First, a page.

Jan. 26, 1986. Oct. 26, 2005.
For certain Chicago sports fans, those dates are committed to memory. (You might also know June 14, 1998; June 15, 2015; and Nov. 2, 2016. Bonus points for Oct. 17, 2021, and if Oct. 25, 1998 or Sept. 27, 2006, ring a bell, why are you reading this instead of entering trivia contests for money?
But not everyone can recite from memory the date of their favorite team’s last championship, nor does every sports fan care solely about trophies. And many folks simply don’t care for sports at all – also valid! But recent news swirling about the Chicago White Sox (2005 World Series winners) and Bears (who won Super Bowl XX in 1986) necessarily involves everyone in Illinois because it reminds us how much public money has been committed to each franchise over the decades … and how no matter the sum it never seems to be enough.
Amid the ongoing, justified angst about how much Bears ownership can leverage to supplement real estate dreams for the site of the old horse track in Arlington Heights, we learned this week the White Sox might try a leverage play of their own with six years remaining on the lease at the South Side ballpark in just its 33rd season.
So far everything for the Bears and Sox is just talk, although the Bears’ grand vision is well past the point of conjecture, but there’s enough history of cities, counties and even the entire state getting bent over a barrel for stadium and other subsidies to realize even the early chatter is a red flag worth observing.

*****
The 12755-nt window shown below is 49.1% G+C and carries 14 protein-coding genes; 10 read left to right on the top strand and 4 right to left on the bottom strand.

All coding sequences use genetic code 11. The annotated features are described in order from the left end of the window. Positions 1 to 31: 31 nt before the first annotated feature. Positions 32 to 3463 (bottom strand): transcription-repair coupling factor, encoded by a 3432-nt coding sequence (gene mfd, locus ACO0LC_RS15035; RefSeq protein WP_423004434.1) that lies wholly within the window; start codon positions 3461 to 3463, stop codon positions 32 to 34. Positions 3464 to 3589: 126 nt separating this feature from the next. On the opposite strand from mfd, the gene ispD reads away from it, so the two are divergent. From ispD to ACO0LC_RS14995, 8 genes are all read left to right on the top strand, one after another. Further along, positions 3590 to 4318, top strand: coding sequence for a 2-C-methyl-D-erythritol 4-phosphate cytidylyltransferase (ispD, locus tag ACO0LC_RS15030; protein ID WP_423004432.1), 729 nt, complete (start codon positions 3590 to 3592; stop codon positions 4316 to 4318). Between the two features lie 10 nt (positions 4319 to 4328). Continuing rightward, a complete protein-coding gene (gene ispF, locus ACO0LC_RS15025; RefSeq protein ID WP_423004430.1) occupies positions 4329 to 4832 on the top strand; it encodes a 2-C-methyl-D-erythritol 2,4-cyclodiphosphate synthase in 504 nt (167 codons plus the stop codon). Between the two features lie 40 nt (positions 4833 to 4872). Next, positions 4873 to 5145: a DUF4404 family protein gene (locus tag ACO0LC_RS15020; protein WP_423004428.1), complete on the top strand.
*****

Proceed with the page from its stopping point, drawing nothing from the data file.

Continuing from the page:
Clearly pro sports – especially football, basketball and baseball – are economic engines. Teams and arenas collectively (if sometimes indirectly) employ thousands of people, while fans, sponsors, broadcasters and advertisers pay millions to keep things humming. Media outlets (including the one publishing me) thrive on coverage, and in special cases the money churns even if the on-field results are terrible.
But ultimately the entire operation financially benefits owners more than anyone, and if ever the outlook starts to shift there’s always the potential to sell at a significant profit over the original purchase price. That’s not to say the people who make the large initial investments shouldn’t be able to profit, but it’s never seemed fair when owners pad those earnings on the backs of taxpayers.
Lawmakers have their chance to reshape how things will go, at least in Illinois, by firmly rejecting whatever help the Bears and Sox seek. For those with short memories, concurrent aid trolling might even underscore just how much is at stake.
If these teams want to profit off fans’ goodwill, fine. But leave our taxes alone.